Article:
Easy Care Acupuncture, PC v MVAIC, 2017 NY Slip Op 51346(U)(App. Term 1st Dept. 2017)
“The parties’ respective submissions reveal the existence of triable issues of fact as to whether defendant partially exhausted the coverage by payments to another provider, and whether those payments were proper under the insurance department regulations.”
I am unsure how you even resolve the above-issue under the priority of payment regimen, since the opinion does not contain any facts.
Alleviation Med. Servs., P.C. v Allstate Ins. Co., 2017 NY Slip Op 27097
This is a really important issue and I will give an extended discussion in this post about the policy exhaustion issue before discussing the impact of Alleviation on this issue.
The bean counters have told me that the average amount that is paid upon a no-fault claim is between $11,000-$13,000. That amount creeps up at the rate of inflation. The New Jersey game and the necessity of a surgery to occur before an insurance company will authorize an indemnity payment in excess of $25,000, less comparative negligence, has placed upward pressure on aggregate first-party claim payouts. Some can blame the insurance carriers on the third-party side for creating this first-party monster. Others will blame opportunistic Plaintiffs for trying to create a 6 figure settlement or jury verdict from a motor vehicle accident involving delta forces equal to the act of mastication. I really have no opinion (or one I will publicly share); I express this opening to give you some thoughts as to why $50,000 PIP policies exhaust more frequently than they really should.
With policy exhaustion comes the tension between the law stating that an insurance carrier should never have to pay more than the agreed upon policy limits and the priority of payment regulation which, taken at face value, invites policies to offer more coverage than the amount that is contracted.
For those unaware, the priority of payment regulation requires no-fault payments to be made in the order a bill is received. For billing received on the same date, priority is for earlier dates of service. Through Court of Appeals case law a decade ago, a bill is deemed received when it is fully verified, i.e., the latter of receipt or when timely and proper verification is received. Bills must be paid in priority order: first come, first serve. The case law penalty for the failure to pay bills in the order of receipt is to be forced to pay more than the contracted for policy amount. The Court of Appeals in Nyack Hosp. v General Motors Acceptance Corp.,8 NY3d 294 (2007) compelled GMAC to pay over policy due to the holding up of funds under the basic PIP policy prior to receipt of the OBEL election. The Appellate Division expressly held in another matter that the failure to follow the priority of regimen mandates insurance carriers to pay more than the policy. Mount Sinai Hosp. v. Dust Transit Inc. 104 AD3d 823 (2d Dept. 2013).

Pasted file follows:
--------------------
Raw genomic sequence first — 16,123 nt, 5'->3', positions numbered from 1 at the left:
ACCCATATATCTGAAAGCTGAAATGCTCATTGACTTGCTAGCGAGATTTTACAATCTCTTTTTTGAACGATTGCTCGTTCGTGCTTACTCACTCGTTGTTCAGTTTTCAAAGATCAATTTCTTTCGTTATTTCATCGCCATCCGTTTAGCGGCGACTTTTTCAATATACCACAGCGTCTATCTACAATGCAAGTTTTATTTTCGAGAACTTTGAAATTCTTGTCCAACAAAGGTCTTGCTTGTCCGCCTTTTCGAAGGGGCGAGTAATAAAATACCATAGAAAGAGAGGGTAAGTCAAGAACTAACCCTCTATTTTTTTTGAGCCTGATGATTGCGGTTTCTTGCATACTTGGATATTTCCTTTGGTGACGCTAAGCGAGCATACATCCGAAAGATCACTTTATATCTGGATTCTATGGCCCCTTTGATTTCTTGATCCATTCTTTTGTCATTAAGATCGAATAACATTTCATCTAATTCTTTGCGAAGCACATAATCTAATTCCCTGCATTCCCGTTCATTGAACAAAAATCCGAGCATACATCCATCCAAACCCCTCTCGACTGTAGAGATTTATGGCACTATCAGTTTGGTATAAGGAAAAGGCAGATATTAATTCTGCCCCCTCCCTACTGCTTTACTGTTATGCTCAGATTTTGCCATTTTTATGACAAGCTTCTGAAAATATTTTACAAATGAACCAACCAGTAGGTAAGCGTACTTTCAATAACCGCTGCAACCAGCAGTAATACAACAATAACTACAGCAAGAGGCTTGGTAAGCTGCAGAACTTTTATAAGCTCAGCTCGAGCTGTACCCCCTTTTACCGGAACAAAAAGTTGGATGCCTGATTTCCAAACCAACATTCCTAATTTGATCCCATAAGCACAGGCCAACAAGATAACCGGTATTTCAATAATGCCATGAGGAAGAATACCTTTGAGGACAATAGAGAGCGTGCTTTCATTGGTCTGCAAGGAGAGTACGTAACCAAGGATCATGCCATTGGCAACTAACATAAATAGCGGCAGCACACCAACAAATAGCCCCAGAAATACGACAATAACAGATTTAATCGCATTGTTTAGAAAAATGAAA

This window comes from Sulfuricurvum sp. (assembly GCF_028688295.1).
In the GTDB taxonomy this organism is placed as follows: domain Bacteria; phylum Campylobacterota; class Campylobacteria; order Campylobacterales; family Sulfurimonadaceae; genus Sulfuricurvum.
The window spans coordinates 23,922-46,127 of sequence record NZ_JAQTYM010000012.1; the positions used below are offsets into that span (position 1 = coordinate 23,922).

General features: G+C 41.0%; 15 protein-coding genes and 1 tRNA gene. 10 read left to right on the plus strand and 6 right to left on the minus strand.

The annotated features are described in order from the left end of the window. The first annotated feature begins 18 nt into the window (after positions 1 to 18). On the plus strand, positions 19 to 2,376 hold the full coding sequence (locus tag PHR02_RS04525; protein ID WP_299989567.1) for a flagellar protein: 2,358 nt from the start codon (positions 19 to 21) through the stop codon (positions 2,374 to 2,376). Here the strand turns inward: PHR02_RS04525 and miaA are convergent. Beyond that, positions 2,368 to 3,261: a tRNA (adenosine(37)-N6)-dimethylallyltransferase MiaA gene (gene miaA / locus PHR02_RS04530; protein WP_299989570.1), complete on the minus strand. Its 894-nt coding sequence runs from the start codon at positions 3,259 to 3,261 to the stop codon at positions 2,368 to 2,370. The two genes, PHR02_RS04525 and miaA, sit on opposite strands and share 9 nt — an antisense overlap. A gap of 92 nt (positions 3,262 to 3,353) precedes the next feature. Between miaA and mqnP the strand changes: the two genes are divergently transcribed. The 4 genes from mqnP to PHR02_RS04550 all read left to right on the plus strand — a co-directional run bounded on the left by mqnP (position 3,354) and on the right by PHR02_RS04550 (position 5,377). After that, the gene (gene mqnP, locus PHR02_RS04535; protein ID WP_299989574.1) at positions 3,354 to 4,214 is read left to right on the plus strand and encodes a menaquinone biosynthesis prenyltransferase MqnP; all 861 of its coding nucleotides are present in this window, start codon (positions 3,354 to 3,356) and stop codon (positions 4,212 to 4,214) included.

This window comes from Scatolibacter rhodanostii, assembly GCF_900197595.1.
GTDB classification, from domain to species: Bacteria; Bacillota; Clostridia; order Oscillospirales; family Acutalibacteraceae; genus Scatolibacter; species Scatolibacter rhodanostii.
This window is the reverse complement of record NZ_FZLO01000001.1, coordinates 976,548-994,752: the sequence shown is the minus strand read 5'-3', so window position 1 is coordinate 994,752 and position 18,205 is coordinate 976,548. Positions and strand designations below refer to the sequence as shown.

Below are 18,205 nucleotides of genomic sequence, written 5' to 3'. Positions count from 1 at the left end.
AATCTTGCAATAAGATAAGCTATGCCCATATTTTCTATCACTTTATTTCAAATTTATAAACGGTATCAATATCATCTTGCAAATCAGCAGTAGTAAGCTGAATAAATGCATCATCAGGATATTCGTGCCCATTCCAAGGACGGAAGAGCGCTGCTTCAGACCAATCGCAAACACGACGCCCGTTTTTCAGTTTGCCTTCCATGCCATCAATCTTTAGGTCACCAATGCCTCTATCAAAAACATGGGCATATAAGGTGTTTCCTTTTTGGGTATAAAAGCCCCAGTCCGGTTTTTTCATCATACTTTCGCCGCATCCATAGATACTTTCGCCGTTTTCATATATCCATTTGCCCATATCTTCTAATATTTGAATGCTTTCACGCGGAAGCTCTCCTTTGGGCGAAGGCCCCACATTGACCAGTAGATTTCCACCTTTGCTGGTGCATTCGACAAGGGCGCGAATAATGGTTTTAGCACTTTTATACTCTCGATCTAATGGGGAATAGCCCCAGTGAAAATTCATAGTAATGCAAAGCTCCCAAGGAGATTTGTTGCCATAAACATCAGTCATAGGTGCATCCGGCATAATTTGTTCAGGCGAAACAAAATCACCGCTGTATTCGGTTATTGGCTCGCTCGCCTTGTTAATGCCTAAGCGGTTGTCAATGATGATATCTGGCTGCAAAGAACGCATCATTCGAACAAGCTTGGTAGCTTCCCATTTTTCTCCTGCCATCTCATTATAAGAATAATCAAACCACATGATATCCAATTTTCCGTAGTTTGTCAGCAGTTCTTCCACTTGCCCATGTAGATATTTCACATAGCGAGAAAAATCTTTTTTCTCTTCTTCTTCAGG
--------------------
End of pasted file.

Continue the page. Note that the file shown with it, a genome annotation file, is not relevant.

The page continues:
To explain this another way, if an insurance carrier pays bills “out of line”, the insurance carrier runs the risk of exceeding the applicable coverage limits. This is because when a policy exhaustion defense is presented, the existence of coverage on a disputed bill is looked at through the vantage point of how much coverage is available on the policy when the bill was received or fully verified.
Now, assuming the disputed bill was not properly handled, i.e., untimely denied, defectively denied, not denied, or denied on a completely and wholly meritless defense, the courts and the insurance department will not engender sympathy to the insurance carrier who dropped the ball.
However, the Appellate Term First Department in Harmonic Physical Therapy, P.C. v Praetorian Ins. Co., 47 Misc 3d 137(A)(App. Term 1st Dept. 2017), created what I classified as a very limited safe-harbor provision to the priority of payment regulation. In essence, an insurance carrier that timely denies a bill on the basis of lack of medical necessity will be granted a safe-harbor from the priority of payment regulation. This makes sense. An insurance carrier that legitimately disputes a billing should not be placed in an all or nothing position. If anything, a medical provider or injured person who receives this type of disclaimer should quickly challenge the disclaimer, since it is only the insured, putative insured or their assignee who will sustain a policy exhaustion defense should they they sit on their rights. And quickly challenge does not mean filing a lawsuit in a venue where it will take 3-6 years to have a case fully adjudicated.